adoption FatherWinter milestones TPR

“We don’t know what’s going to happen”

I debated sharing this post.  It’s kind of a raw place.  Writing about it almost makes it seem like I’m in a perpetual down place and that’s not the case at all.  Quite the contrary in reality.  This week has been pretty good with plenty of smiles.  We’ve celebrated some really cool milestones like Honeybee climbing the stairs from bottom to top all by herself with Mommy in front her scooting upward and Daddy behind her just in case.  She was so proud of herself.  She sat on the landing and just beamed. We are so proud of you, sweetness.  She did so again this afternoon much quicker than her previous attempt and with much more confidence.  I remember thinking  1.  I’m so proud of her and 2.  Time to put the baby gates up.

So,  no.  It’s no a bad place in our home.  But it is a place where honesty is free flowing.  Yesterday, FatherWinter and the family were in the family room watching television when FatherWinter’s phone rang.  It was one of our family members calling to see if he, Superbug, and Honeybee would still be making a trip out of town to see another relative they haven’t seen in a while.  The conversation was going well and I was about to leave the room so he could continue to talk to his relative in private when I heard “Yes, I really want to take her.  He hasn’t met her yet and who knows what’s going to happen”.

The words hit me like gut checks.  I knew he was referring to the fact that no one knows what is going to happen with our Honeybee.  No one knows the judge’s decision.  No one knows how this is going to go.  No one knows if our Honeybee will be our Honeybee for much longer.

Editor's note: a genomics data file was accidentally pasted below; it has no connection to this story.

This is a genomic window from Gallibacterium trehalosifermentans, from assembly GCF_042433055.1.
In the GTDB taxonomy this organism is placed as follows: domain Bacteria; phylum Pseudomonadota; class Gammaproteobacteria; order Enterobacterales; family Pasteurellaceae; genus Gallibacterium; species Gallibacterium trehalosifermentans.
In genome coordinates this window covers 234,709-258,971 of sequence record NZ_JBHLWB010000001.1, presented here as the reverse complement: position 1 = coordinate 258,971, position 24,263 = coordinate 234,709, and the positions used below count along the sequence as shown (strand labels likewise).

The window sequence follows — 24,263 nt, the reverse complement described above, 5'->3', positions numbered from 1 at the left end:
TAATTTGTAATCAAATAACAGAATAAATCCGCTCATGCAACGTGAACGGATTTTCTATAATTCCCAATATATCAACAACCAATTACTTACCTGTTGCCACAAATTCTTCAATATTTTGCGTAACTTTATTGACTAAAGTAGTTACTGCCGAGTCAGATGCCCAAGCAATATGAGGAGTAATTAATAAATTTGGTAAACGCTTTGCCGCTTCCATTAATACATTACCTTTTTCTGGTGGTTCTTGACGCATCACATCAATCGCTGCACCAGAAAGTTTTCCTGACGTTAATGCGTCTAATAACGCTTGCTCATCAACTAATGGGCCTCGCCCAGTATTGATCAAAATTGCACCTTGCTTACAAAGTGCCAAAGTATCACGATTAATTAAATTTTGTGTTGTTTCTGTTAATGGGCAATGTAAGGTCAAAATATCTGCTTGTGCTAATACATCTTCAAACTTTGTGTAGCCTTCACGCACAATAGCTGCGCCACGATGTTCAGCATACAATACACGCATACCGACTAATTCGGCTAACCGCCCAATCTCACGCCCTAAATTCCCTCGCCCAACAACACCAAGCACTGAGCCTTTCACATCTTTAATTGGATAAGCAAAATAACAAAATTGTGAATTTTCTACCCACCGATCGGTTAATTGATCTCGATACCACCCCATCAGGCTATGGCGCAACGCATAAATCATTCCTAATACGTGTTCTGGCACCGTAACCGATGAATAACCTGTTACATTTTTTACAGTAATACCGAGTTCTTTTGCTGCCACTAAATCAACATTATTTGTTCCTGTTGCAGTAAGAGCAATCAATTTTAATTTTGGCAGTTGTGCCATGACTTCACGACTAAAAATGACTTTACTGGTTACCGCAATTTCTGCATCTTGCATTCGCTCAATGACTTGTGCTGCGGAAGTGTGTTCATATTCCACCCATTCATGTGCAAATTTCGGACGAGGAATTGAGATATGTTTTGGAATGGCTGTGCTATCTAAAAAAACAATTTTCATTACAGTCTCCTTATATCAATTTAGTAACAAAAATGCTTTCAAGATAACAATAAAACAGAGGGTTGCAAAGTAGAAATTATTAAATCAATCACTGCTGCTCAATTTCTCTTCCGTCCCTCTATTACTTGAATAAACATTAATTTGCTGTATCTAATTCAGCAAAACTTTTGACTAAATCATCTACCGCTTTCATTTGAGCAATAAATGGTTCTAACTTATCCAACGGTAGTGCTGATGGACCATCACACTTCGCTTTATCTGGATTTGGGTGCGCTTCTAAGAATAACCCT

“We don’t know what’s going to happen”

That’s the first time that I have ever been aware of FatherWinter speaking anything other than positive thoughts about this journey to his family.  The realization has been sobering. When a man who seems to have this almost annoying ability to always remain optimistic even in haltingly critical times suddenly speaks in questions, it’s scary.  It almost seems like we are preparing for the worst.  I suppose we always have been.  We’ve just not acknowledged that to our extended families, or so I thought.

She. is. our. daughter.

Sigh.  I’ve gotten in the unconscious habit of publicly vocalizing affirmations over Honeybee.  I don’t really remember when it started.  My great grandmother used to do it on occasion. Now I’m doing similar.  I’m just speaking love over .our Honeybee  You are loved.  You are blessed.  You are protected.  You are here.

Every day Honevbee does something new and amazing.  It’s amazing how smart she is.  How she is picking up things at a ridiculously quick rate.  I recently downloaded her first app.  It’s a sight and sound app that lets her tap the screen and hear the sounds of multiple animals and cars.  She loves it.  LOVES it.  She’s figured out how to reset the time out screen so she can play with the goat (her favorite sound) over and over again.  If I try and turn the phone off, she figures out a way to turn the screen back on.  I only let her play with it a little while 10-15 minutes as we go over the animal sounds together, but I am always left in awe at how fast she is growing and at the memories that we get to share.  I don’t want to not have the opportunity to do that in the future.

“We don’t know what’s going to happen”

It’s true.  We don’t.  The only thing we can do is pray.  And I have.  I will continue to do so.  I will continue to live.  I may even blog about moments of frustration or emotional stress until all is done, but I and our family is okay.  I believe with all that is in me that Honeybee will be just fine, that she will be home with us, and that she will have our love covering her forever.

But I will remember without a single misstep that we truly do not know what is going to happen.


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